Fictions:

  • The estate is authorized to use the account holder’s password to access their digital account.
  • Recommending that clients provide passwords to friends and family is a best practices.
  • A court order will always give access to digital account contents.
  • Closing an account and account content requests are the same.
  • Digital assets can wait to be dealt with until the time of death. Only financial institutions hold cash-value
  • Digital estate management is just for younger

 

Fiduciaries that may be granted rights:

  • Personal Representatives;
  • Conservators;
  • Agents acting pursuant to a power of attorney;

Each of the above categories of fiduciaries is subject to different opt-in and default rules based on the presumed intent of the account holder and the applicability of other state and federal laws.

Under the Act, a personal representative is presumed to have access to all of the decedent’s digital assets unless that is contrary to the decedent’s will or to other applicable law. A conservator may access the assets pursuant to a court order. An agent acting pursuant to a power of attorney is presumed to have access to all of a principal’s digital assets not subject to the protections of other applicable law; if another law protects the asset, then the power of attorney must explicitly grant access. And a trustee may access any digital asset held by the trust unless that is contrary to the terms of the trust or to other applicable law.

 

Additional/Optional POA Clause:

_____   (N)           digital property management and transactions as defined in Minnesota Statutes, Section 523.24, or applicable Fiduciary Access to Digital Assets Act.

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Alternative Financing for Small Businesses

Saturday, May 27, 2017 @ 10:05 AM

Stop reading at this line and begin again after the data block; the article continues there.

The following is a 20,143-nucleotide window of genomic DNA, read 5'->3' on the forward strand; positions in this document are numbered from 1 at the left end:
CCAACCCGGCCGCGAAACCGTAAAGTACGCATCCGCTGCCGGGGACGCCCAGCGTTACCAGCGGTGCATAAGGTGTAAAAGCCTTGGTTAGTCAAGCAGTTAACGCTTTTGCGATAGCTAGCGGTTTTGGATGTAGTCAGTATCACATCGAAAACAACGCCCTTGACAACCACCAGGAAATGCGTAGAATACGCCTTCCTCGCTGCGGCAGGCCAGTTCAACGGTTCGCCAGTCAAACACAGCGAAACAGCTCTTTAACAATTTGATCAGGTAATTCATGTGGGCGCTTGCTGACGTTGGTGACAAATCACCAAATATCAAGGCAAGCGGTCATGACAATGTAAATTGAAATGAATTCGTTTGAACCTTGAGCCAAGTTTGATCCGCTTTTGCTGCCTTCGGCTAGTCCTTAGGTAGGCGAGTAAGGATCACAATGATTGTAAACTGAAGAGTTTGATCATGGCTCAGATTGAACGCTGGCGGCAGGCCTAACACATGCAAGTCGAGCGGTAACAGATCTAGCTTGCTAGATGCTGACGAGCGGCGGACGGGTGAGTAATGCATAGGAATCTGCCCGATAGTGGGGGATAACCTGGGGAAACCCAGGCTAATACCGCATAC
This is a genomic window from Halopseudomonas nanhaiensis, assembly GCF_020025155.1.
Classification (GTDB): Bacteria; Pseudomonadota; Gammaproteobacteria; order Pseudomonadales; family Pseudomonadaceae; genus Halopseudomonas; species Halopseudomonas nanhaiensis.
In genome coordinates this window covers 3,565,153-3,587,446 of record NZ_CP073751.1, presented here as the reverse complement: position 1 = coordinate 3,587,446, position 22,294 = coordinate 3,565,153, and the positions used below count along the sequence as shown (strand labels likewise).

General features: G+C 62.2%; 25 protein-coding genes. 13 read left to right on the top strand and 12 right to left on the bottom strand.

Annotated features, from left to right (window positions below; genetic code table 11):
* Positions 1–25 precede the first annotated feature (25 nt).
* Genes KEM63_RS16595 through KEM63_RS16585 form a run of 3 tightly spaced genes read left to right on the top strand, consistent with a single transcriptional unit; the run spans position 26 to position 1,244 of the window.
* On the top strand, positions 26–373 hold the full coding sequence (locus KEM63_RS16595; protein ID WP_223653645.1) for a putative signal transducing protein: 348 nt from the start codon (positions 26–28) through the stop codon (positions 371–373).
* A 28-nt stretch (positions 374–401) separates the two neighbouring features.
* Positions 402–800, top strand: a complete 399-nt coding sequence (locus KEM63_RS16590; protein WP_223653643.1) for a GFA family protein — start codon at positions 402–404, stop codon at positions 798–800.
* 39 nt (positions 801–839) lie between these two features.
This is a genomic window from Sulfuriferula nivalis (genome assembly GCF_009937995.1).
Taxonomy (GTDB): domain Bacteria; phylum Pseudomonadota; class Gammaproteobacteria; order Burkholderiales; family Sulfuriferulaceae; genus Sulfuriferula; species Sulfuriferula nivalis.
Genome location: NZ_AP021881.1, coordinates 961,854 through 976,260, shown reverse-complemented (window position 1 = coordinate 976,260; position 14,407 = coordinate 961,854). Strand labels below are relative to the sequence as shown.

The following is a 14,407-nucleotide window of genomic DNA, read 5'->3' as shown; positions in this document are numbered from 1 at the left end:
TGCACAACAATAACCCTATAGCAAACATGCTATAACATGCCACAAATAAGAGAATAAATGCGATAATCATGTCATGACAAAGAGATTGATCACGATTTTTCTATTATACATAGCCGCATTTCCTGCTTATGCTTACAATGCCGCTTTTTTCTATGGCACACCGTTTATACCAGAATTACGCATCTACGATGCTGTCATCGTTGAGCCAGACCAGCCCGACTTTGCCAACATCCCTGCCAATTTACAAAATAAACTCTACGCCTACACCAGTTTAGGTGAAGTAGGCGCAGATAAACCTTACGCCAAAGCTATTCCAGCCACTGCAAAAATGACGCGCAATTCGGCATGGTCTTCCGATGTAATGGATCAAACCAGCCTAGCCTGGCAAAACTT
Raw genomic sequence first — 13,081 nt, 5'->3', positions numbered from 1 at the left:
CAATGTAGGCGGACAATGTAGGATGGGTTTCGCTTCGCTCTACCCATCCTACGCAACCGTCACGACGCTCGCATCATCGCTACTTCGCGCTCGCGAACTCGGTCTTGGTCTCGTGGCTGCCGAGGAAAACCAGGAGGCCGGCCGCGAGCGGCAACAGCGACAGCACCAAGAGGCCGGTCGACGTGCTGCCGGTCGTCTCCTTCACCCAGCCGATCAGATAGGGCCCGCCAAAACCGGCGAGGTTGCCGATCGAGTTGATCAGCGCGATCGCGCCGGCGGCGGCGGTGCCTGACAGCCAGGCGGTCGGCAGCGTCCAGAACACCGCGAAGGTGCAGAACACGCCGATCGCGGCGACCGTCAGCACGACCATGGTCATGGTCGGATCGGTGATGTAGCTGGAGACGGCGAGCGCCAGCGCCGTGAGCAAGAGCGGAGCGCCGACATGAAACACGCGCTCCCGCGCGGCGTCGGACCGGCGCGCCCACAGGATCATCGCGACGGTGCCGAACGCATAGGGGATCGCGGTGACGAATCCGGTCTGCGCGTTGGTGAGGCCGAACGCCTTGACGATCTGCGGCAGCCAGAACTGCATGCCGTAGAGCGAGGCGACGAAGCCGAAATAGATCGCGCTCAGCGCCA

Author: Peter Brehm

Metropolitan Consortium of Community Developers (MCCD) is a network of nonprofits that provide small loans and financial advisement to small business owners in the metro area, in addition to affordable housing development. MCCD has loaned over $6.7 million to over 550 entrepreneurs for start-up and expansion projects. There are five focus areas that MCCD works with. The programs include advising, lending, emerging leaders, and owning a home. Requirements for each program and possible membership can be found at www.mccdmn.org. The website also provides ways for community members to get involved or receive the weekly “Rundown” newsletter.

 

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Succession Planning Workshops

Monday, January 16, 2017 @ 11:01 AM
Author: Peter Brehm

SCORE-Workshop-Succession Planning Series flyer

Together with SCORE and Northeast Bank, on March 2, 2017, and March 16, 2017, Business Law Center will be hosting two seminars geared towards helping small business owners protect their business, and improve the value of their business.

In Session 1, Succession Planning – Preparing to Leave Your Business, you will learn:

• Why should I have a plan?
• What happens to my business when I die?
• What happens if my partner dies, gets disabled, or divorced?
• How to get my business ready to sell?
• Could I sell my business now? And retire?
• How do I protect my family?
• How do I minimize taxes?

In Session 2, What’s Your Business Worth? you will learn:

• How can I determine the value of my business?
• What is the value of my goodwill?
• How do I decide how much insurance I need?
• What are my partners’ shares worth?
• Can I buy them out?
• Can my employees afford to buy me out?

For more information, and to register, you can go to SCORE’s website HERE or you can contact our office.

Peter Brehm

952-943-3904

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Preparing Your Business for Sale

Thursday, January 12, 2017 @ 10:01 AM
Author: Peter Brehm

I have been working with small businesses for nearly 20 years, and I can’t say how often I have seen sellers leave money on the table because they hadn’t prepared their business for sale.  People buying small businesses are usually looking to buy a job, and are seeking confidence that they can make your business work for them.  The more turn-key the business, the better it will be for the buyer.  Which is why franchises are so successful. 

If you think you will be selling your business one day (and you probably will), here are some basic steps you can take to help make your business easier to sell, and make it more valuable.